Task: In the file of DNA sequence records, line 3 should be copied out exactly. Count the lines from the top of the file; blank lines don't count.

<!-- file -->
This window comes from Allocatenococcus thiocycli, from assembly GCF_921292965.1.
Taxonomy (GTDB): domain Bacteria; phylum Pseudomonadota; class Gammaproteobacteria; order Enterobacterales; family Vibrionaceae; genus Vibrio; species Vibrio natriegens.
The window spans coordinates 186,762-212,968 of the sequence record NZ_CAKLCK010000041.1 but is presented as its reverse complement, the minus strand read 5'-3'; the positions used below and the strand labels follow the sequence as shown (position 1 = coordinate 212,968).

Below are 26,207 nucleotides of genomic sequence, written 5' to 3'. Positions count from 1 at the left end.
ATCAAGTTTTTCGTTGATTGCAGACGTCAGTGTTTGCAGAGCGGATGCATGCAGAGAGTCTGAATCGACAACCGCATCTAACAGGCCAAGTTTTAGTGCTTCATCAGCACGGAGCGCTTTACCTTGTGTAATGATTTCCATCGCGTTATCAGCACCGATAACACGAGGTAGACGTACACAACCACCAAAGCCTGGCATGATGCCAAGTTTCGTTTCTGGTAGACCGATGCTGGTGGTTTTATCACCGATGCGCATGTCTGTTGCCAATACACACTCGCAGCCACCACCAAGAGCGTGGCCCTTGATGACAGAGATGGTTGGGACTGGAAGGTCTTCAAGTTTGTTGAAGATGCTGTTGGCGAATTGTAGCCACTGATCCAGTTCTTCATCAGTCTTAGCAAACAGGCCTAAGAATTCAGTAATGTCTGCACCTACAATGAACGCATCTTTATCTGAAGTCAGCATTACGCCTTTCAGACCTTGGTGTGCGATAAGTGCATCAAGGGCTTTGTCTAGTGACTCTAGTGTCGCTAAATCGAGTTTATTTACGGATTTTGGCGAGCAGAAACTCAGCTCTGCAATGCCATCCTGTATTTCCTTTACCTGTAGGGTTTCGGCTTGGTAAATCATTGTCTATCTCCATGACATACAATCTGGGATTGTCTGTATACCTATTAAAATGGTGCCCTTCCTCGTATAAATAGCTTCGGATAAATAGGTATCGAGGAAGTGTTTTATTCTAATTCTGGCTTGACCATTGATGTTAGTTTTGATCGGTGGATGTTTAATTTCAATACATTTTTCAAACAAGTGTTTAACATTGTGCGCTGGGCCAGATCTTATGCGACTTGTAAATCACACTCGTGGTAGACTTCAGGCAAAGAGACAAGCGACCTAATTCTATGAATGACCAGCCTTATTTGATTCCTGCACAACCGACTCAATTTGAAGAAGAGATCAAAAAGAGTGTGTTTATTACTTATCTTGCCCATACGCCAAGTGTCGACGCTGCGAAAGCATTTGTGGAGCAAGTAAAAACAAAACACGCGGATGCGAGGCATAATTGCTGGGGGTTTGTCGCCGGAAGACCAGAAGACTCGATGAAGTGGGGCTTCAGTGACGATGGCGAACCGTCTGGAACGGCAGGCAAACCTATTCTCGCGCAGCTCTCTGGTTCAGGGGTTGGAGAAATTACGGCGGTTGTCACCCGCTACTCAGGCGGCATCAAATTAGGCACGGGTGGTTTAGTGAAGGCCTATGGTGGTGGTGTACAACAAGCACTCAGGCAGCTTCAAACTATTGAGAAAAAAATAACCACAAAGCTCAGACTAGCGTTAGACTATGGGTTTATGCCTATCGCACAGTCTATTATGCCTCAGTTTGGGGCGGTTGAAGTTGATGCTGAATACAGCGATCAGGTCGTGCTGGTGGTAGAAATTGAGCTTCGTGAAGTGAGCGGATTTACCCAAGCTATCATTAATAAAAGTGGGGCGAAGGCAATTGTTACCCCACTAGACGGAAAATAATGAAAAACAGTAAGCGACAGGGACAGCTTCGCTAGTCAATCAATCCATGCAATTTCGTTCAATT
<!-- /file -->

The window spans coordinates 186,762-212,968 of the sequence record NZ_CAKLCK010000041.1 but is presented as its reverse complement, the minus strand read 5'-3'; the positions used below and the strand labels follow the sequence as shown (position 1 = coordinate 212,968).